Of course, this does not mean that all or most Muslims are necessarily or continuously or courageously involved in challenging white supremacy in its myriad forms. There is no doubt that there are many Muslims who support and identify with white supremacy or aspects of it or fail still to see it as anything other than the natural order of things. Some Muslims confronted with the enormity and depth and reach of white supremacy, may contend that there is no advantage in challenging it, they may even believe, that white supremacy is in many ways better than any possible alternative. They may convince themselves and try and convince others that living under conditions of white supremacy is not only compatible with Islam but is necessary for Islam. There are other Muslims who while proclaiming their rejection of white supremacy in most strident and violent terms and are able to combine these proclamations with acts of horrifying brutality which undermine Muslim understanding of Islam.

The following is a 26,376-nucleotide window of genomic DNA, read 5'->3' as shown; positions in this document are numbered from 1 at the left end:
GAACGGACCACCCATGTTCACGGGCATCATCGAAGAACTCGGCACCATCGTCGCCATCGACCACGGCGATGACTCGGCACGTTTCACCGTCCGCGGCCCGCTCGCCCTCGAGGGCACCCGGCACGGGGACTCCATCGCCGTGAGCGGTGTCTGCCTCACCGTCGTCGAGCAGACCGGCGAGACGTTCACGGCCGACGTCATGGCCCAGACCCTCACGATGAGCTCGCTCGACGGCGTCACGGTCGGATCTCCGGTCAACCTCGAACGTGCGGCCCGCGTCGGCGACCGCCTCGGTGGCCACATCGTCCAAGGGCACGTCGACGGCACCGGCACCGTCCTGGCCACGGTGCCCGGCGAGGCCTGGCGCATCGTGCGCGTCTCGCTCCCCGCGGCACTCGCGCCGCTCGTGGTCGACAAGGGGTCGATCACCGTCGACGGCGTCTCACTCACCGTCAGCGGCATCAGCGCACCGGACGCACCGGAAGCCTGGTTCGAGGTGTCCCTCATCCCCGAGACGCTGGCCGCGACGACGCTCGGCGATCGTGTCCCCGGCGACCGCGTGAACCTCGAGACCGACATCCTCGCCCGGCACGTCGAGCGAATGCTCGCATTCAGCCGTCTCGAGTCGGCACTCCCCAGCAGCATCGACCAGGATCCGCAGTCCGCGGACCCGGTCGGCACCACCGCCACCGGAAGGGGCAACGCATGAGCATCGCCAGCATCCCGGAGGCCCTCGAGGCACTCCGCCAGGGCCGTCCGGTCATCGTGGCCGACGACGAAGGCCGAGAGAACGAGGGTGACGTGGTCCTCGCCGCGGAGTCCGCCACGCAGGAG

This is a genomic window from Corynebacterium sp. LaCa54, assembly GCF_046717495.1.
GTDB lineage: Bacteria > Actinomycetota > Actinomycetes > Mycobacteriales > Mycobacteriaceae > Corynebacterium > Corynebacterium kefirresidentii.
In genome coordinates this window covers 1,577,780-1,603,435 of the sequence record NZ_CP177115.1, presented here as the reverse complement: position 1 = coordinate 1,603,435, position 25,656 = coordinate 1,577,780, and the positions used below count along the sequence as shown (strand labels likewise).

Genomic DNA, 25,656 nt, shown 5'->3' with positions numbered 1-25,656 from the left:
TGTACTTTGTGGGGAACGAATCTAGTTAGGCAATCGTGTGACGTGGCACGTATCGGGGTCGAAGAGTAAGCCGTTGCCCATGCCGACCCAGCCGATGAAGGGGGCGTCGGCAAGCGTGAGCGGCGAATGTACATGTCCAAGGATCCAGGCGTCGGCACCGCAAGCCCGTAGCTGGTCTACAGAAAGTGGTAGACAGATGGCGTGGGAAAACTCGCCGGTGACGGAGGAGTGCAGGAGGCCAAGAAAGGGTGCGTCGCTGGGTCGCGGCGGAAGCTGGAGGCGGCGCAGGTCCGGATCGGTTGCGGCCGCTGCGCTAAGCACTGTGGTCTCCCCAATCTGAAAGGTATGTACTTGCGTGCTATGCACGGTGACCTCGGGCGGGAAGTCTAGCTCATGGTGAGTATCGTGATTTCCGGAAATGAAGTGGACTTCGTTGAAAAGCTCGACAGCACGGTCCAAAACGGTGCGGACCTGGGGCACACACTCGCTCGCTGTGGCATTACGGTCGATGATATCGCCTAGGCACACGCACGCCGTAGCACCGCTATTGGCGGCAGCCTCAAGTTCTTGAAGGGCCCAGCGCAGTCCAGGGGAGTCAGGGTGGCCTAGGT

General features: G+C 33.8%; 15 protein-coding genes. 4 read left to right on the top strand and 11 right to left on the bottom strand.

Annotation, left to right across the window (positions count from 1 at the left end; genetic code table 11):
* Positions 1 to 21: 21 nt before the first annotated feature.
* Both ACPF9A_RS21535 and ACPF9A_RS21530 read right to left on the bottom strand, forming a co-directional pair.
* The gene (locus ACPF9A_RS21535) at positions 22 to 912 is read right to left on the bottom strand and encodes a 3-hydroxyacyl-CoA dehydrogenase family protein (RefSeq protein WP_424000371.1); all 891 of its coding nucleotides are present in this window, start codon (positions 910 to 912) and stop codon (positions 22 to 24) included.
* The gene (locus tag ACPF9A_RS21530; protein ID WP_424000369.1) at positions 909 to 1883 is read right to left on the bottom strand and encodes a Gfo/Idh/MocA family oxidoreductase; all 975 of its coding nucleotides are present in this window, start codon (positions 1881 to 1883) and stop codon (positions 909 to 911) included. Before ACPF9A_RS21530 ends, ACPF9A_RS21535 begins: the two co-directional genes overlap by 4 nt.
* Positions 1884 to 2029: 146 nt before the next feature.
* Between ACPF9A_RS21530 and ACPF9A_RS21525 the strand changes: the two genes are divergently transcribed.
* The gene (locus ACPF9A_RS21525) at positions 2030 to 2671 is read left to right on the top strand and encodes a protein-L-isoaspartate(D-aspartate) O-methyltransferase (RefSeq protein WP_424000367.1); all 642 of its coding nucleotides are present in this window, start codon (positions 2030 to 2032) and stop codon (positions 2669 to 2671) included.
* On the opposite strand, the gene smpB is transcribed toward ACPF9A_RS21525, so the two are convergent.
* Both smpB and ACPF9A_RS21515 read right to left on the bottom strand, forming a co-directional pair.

The existence of Muslims who are complicit with white supremacy does not refute the argument that at its most relevant and hopeful the articulation of Islam as a project of liberation involves decolonisation of white supremacy. This decolonisation is not only economic or military or cultural but also has an epistemological dimension. Neo-conservative historians and pundits highlight the epistemological arm of white supremacy, not by producing studies that explicitly praise the cruelties and iniquities of Western colonial enterprise, but rather by promoting books, blogs and documentaries which erase the relational and comparative from their analysis. Eurocentrism is perpetuated and maintained not only by crude propaganda but also epistemic stealth. It conflates the way things came to be with how they are. Eurocentrism fundamentally erases history by institutionalising an essentialism in the service of its universal claims. Once history is erased we become oblivious to the play of contingency that brought us to this set of arrangements. When we accept the way things are as natural and unremarkable, we are abandoning the possibility of understanding our place in the world and at the same time giving up on our ability to do justice. Justice requires us to imagine a better world; it compels us to recognise that things could have been different, from what they are now. It is this gap that emerges between what is and what should be that a call to justice seeks to close.